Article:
Latest update: 17/03/2016


In PGS or pre-implantation genetic screening we count the number of all chromosome pairs in one or several cells of the embryo. Embryos with an abnormal number of chromosomes are termed aneuploid, hence this technique is also called ‘screening for aneuploidy’. Aneuploid embryos are not returned to the uterus because they are not viable or can give rise to the birth of a child with problems.

Difference between PGD and PGS

  • In PGD we are looking for one particular hereditary gene defect: in the lab we already know what defect on what chromosome or gene we are looking for.
  • In PGS by contrast we are not evaluating one particular gene or chromosome, rather we count the chromosomes in the cells that we have obtained from the embryo.
    Thanks to PGS we can make a selection in the lab of fertilised embryos, not only based on their morphology (the structure and the number of cells), but also on their chromosomal contents.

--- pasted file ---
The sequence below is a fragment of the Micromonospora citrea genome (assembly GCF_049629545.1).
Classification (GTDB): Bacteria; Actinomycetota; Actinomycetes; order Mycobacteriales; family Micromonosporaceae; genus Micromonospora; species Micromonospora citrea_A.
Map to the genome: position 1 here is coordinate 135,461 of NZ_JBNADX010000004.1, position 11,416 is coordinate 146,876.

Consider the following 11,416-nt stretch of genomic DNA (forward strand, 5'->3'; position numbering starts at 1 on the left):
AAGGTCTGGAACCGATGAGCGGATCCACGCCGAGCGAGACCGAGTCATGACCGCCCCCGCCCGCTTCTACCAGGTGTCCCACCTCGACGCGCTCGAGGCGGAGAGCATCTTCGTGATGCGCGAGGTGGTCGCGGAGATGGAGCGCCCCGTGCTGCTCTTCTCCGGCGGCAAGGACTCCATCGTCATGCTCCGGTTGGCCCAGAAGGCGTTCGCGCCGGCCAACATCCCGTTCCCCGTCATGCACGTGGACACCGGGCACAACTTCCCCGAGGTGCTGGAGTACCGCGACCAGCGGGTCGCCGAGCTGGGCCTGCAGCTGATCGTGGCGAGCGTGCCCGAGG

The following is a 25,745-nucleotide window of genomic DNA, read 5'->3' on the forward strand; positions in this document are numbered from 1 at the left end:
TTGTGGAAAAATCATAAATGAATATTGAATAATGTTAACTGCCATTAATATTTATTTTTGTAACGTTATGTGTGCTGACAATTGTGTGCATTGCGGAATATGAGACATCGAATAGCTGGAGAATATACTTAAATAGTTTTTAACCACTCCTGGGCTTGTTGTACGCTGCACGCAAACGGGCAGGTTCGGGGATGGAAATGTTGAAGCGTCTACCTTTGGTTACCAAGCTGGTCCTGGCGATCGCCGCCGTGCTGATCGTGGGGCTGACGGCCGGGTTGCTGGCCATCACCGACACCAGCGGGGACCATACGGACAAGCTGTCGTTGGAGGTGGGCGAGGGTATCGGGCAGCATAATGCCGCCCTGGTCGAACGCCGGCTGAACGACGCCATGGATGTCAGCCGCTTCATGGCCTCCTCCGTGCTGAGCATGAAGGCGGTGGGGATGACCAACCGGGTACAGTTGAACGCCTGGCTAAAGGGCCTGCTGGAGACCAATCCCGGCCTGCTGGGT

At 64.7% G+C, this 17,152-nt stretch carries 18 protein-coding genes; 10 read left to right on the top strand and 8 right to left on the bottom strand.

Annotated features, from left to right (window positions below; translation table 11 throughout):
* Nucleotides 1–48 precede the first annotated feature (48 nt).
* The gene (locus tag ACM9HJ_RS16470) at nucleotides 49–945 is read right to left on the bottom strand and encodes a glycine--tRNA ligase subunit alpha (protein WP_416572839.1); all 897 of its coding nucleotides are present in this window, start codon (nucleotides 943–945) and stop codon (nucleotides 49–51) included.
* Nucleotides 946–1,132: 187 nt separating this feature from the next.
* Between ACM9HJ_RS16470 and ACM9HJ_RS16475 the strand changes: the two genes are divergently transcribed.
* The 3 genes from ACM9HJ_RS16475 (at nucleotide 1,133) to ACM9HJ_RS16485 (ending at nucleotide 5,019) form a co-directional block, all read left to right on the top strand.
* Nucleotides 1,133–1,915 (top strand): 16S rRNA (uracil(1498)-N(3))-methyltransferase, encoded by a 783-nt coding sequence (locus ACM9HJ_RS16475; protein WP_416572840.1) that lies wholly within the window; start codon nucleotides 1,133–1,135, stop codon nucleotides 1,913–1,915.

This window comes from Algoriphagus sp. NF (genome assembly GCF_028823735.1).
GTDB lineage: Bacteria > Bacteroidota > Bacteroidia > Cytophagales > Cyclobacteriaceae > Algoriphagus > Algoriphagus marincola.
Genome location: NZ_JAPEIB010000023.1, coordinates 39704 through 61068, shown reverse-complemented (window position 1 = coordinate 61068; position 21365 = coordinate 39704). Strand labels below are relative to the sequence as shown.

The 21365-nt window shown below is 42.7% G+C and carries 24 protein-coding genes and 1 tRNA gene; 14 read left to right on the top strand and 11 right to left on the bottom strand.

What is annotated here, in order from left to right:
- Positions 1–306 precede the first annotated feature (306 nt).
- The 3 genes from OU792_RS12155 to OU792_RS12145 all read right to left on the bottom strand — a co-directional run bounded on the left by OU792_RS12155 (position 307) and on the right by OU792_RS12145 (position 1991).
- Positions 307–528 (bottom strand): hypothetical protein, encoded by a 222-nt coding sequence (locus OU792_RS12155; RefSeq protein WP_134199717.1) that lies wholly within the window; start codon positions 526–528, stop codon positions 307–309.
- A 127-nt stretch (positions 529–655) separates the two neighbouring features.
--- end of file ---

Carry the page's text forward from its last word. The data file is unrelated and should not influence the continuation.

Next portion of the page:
For which chromosomes can we test today?

A standard technique – fluorescence in situ hybridisation or FISH – works with coloured DNA markers and enables the analysis of chromosomes 13, 16, 18, 21, 22, X and Y.
These chromosomes often lie at the root of miscarriages or are involved in a number of severe abnormalities such as trisomy 21 (Down’s syndrome).

A more recent technique uses microarrays and enables us to count all the chromosomes. At this point in time we nearly always use this technique for PGS.
A DNA microarray (also commonly known as DNA chip or biochip) is a collection of microscopic DNA spots attached to a solid surface (in glass or plastic). The technique allows us to analyse the amount of DNA present in an embryo biopt and to deduce whether the sample contains a normal count of chromosome.